My case was rather unusual in that I self-referred. The mental health agency had not had a walk-in of this kind before. In the lead up, I had found myself becoming overwhelmed with a predatorial instinct that I could not shake – I’d sit, watching crowds of people go by, driven to mania by what I saw as their limitless inferiorities.

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40 Percent Of Europeans Have Mental Illness

blogstagefright2The percentage will only increase, with an aging population, the stresses of modern life, et cetera, which leads to the question: What happens when the majority of the public across an entire continent are classified as ‘mentally ill’? Via Reuters:

Europeans are plagued by mental and neurological illnesses, with almost 165 million people or 38 percent of the population suffering each year from a brain disorder such as depression, anxiety, insomnia or dementia, according to a large new study.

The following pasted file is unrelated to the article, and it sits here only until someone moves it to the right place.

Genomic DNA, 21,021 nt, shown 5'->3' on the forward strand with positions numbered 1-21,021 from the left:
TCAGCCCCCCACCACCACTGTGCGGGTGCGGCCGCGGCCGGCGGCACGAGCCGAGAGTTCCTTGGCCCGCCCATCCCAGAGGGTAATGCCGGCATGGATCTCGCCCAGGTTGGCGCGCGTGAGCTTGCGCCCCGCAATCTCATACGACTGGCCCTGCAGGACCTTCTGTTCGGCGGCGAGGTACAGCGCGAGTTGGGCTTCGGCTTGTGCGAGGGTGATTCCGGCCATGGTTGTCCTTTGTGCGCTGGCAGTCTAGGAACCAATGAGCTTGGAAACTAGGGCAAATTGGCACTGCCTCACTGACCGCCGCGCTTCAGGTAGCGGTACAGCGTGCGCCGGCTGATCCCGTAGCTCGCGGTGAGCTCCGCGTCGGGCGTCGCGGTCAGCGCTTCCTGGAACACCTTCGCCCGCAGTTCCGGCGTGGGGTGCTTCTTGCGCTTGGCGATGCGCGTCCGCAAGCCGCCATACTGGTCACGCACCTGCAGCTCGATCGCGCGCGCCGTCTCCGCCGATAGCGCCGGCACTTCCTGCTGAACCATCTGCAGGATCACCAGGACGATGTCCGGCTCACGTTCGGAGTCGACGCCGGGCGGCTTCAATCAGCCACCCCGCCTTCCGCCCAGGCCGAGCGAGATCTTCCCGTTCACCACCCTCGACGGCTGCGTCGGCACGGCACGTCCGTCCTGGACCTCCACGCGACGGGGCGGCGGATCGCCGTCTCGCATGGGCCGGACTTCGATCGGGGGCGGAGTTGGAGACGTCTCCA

With only about a third of cases receiving the therapy or medication needed, mental illnesses cause a huge economic and social burden — measured in the hundreds of billions of euros — as sufferers become too unwell to work and personal relationships break down.

“The immense treatment gap … for mental disorders has to be closed,” said Hans Ulrich Wittchen, director of the institute of clinical psychology and psychotherapy at Germany’s Dresden University and the lead investigator on the European study.

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Mental Illness ‘In A Dish’

Cell culture in a petri dish. Photo: Jacopo Werther (CC)

Cell culture in a petri dish. Photo:

Researchers are using skin cells from patients with mental illnesses, such s schizophrenia, to grow new tissue as neurons. The hope is to find a genetic based influence for mental disorders and recognize the early stages of such diseases. From Ewen Callaway via Nature News: